Apple's Macbook proThe Apple community has, since the beginning of time or well… atleast since its inception, has largely been immunie to attacks that regularly plague the internet community. Remember Nimda, Blaster, Slammer… yup. While you spend your time cursing Microsoft or your not so smart Anti Virus solution so prone to failure from zero day attacks, the Apple fanboys respond — they don’t have to worry about such nonsense. Apple’s general lack of concern towards viruses and malware was based on solid grounds. Their core kernel, based on secure Unix components for its underlying Operating System foundation, in itself makes the mac less vulnerable to malicious code. The other significant factor was that the Apple base wasn’t simply big enough for hackers to devote their attention to. Hackers crave attention … they want headlines also if possible bring in some moolah through their efforts among other things. The Apple community comprised of less that 5% of the overall PC market,so why not spend as much time, maybe even less creating something that will affect the remaining 95%.

However that is all changing. The iPod craze is translating into more customers for Apple. According to Apple’s most recent earning statement, Apple sold a bit north of 830,000 Macs in their last quarter, up 6% from their previous quarter. Apple’s market share is still in the single digits, but I can say for a fact that Apple is back. Thus, the slow but steady growth in the number of Mac users, is starting to make it an attractive target for malicious hackers.

And, we are starting to see this happen. This interest is translating into the discovery of more system vulnerabilities. Security vendor Internet Security Systems found that there were three times as many vulnerabilities found for the Macintosh in May of this year as there. Security supplier McAfee found that the number of vulnerabilities for the Macintosh went up 228 percent, compared to a 78 percent increase for Microsoft Windows, from 2003 to 2005.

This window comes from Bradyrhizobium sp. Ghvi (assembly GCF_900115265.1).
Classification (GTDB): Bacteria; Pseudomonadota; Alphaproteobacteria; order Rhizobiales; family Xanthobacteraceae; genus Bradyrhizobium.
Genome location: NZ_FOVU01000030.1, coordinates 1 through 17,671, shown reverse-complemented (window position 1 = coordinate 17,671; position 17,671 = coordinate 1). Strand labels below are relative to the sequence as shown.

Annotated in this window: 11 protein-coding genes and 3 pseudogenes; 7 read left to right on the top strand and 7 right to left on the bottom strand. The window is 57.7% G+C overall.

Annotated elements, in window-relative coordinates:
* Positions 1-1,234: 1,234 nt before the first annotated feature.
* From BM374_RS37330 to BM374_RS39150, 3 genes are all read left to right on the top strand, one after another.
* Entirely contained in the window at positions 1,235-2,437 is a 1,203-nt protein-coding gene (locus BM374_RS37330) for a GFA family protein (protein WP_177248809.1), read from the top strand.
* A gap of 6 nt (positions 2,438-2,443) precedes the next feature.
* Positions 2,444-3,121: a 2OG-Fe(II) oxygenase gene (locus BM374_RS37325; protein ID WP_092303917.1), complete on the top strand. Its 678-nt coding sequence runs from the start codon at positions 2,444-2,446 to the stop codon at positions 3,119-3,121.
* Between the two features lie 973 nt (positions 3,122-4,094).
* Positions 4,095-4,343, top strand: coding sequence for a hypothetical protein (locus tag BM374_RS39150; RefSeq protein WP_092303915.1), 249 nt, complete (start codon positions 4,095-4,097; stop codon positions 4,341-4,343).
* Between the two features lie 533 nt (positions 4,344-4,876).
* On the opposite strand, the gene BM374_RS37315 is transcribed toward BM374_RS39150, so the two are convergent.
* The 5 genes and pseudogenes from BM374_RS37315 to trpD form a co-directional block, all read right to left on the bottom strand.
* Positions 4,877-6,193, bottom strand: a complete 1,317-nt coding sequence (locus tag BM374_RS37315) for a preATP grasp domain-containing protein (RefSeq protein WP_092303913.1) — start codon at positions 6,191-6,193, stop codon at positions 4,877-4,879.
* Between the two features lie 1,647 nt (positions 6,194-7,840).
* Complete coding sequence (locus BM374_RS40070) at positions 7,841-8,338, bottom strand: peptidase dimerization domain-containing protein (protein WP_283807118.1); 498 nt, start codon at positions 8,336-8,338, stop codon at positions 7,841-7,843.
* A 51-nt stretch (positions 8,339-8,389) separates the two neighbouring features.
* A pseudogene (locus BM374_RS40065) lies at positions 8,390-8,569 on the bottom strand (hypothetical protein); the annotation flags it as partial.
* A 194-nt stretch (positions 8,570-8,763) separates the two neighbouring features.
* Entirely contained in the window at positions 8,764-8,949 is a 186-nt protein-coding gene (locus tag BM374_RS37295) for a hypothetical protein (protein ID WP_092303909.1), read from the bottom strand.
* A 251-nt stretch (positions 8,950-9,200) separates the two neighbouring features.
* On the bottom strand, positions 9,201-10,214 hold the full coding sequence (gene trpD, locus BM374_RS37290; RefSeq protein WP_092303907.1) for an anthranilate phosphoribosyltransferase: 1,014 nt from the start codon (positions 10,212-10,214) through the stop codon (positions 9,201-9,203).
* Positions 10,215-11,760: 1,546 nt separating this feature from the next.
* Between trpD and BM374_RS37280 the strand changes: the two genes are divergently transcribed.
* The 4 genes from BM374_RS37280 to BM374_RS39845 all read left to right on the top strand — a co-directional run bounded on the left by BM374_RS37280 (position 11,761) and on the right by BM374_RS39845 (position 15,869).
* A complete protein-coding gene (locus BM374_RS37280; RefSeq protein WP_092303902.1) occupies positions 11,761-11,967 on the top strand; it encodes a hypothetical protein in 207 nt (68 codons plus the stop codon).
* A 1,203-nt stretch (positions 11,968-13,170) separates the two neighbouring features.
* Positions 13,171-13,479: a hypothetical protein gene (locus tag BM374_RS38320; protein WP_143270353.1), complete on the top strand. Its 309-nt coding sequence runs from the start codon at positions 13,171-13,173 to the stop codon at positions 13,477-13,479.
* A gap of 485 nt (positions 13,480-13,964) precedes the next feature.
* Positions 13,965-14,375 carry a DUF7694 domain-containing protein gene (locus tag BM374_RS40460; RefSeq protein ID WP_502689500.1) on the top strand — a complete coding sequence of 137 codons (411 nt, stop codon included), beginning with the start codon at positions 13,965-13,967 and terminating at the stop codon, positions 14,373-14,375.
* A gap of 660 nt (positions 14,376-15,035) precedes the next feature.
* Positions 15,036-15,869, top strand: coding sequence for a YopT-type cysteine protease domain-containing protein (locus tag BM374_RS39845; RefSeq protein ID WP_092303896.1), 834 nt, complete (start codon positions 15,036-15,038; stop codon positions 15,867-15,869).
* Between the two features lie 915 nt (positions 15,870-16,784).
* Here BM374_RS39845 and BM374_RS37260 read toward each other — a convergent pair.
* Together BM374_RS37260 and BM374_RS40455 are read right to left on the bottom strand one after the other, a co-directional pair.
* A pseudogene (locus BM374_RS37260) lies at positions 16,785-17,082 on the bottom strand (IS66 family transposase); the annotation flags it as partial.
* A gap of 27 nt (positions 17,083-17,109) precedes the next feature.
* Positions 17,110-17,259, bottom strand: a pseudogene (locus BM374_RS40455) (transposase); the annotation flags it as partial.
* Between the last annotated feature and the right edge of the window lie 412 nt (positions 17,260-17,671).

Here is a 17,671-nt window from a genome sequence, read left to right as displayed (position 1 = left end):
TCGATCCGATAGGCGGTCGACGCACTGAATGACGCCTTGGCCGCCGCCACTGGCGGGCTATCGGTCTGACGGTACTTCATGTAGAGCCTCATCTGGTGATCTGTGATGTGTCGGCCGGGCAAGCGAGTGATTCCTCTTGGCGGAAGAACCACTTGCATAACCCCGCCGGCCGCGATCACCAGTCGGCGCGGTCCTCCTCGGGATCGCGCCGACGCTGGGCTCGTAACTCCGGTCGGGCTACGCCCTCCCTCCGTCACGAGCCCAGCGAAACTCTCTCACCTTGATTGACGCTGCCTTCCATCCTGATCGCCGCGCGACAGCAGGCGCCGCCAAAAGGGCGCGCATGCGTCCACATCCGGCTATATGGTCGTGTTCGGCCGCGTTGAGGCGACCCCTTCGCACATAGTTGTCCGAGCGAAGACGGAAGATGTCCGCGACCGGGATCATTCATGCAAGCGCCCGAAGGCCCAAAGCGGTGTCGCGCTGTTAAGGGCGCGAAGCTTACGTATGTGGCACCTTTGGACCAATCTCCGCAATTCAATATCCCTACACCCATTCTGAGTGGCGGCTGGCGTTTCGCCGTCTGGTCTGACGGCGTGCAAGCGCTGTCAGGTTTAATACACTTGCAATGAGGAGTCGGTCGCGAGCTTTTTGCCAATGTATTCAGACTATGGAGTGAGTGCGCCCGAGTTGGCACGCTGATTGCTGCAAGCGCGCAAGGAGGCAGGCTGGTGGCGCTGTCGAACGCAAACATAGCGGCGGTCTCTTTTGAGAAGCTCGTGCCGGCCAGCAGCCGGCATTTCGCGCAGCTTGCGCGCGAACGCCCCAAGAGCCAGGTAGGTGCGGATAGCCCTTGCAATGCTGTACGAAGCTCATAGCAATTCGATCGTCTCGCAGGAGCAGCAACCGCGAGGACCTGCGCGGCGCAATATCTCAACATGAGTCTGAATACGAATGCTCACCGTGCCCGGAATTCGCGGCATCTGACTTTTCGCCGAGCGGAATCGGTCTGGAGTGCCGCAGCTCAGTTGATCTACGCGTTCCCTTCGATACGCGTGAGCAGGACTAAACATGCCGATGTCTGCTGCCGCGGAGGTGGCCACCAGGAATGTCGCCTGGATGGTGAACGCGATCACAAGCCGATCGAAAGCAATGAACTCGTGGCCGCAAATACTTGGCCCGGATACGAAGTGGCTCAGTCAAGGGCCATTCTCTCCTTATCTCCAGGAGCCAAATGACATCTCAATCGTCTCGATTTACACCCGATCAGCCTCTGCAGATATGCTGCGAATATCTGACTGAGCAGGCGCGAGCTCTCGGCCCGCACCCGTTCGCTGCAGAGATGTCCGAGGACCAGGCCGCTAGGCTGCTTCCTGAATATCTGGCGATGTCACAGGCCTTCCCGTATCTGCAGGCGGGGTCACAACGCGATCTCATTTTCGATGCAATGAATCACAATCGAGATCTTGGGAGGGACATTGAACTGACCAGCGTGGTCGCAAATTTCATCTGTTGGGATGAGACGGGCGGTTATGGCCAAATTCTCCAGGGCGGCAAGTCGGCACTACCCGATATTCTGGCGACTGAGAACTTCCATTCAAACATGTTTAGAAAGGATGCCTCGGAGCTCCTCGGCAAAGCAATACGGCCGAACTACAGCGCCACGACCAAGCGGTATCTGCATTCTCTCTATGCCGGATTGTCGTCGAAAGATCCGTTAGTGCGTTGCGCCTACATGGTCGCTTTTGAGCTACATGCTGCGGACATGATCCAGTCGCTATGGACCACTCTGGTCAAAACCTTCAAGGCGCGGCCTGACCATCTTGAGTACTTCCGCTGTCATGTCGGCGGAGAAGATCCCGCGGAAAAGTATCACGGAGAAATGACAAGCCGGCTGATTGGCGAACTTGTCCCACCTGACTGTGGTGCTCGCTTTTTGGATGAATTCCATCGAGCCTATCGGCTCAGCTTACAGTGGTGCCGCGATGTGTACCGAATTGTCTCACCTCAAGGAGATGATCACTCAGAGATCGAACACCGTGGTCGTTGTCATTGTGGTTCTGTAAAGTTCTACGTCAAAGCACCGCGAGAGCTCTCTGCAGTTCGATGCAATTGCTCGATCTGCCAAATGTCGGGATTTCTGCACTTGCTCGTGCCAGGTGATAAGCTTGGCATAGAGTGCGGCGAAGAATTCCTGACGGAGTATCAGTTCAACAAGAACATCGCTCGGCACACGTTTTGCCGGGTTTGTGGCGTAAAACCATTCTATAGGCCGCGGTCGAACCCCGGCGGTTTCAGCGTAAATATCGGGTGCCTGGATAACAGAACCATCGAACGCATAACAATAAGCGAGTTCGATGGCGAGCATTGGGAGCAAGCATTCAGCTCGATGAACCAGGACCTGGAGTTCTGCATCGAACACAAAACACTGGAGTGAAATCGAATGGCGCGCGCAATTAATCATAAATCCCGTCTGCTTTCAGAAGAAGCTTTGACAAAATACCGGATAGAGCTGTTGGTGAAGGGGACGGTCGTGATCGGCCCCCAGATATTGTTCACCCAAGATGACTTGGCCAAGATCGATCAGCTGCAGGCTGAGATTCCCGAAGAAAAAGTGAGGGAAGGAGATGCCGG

In February 2006, the first worm designed for Mac OS X appeared. Named “OSX/Leap.A,” it is an instant messaging worm capable of infecting Mac applications. In addition, a handful of other attacks, focusing on items such as the Apple’s Safari browser and the Mac’s Bluetooth connectivity, have taken place.

In November 06, we see the release of a new worm for Apple named ‘Opener’. As first reported on The Mac Observer October 25, security experts discovered the virus entitled ‘Opener’, or ‘Renepo’ (opener spelled backwards), disguising itself as a shell script.

Question ” How do I extract songs that are on my iPod into my music library on my computer? “

Well, for this problem, we are going to use a software application which you should/would have if using an iPod, the good ol’ iTunes. Below is a simple 4 step process in which we can accomplish our goal.

Step # 1: Convert your iPod to act as a drive on your computer

As soon as you plug in your iPod to your computer, the OS would recognize the external device and install the drivers needed for it. Now go to ‘My Computer’, and see if your iPod is being recognized as a disk drive. Your iPod should fall inline after any extra hardrives or Cd-Roms and should read ‘Removable Disk’. If your iPod is showing up, great! You have completed step 1.

iPod as a drive on your computer

Step # 2: Enable ‘View hidden files’ on your iPod

This next step requires us to actually see what is on the iPod through windows explorer. Double click on your iPod icon.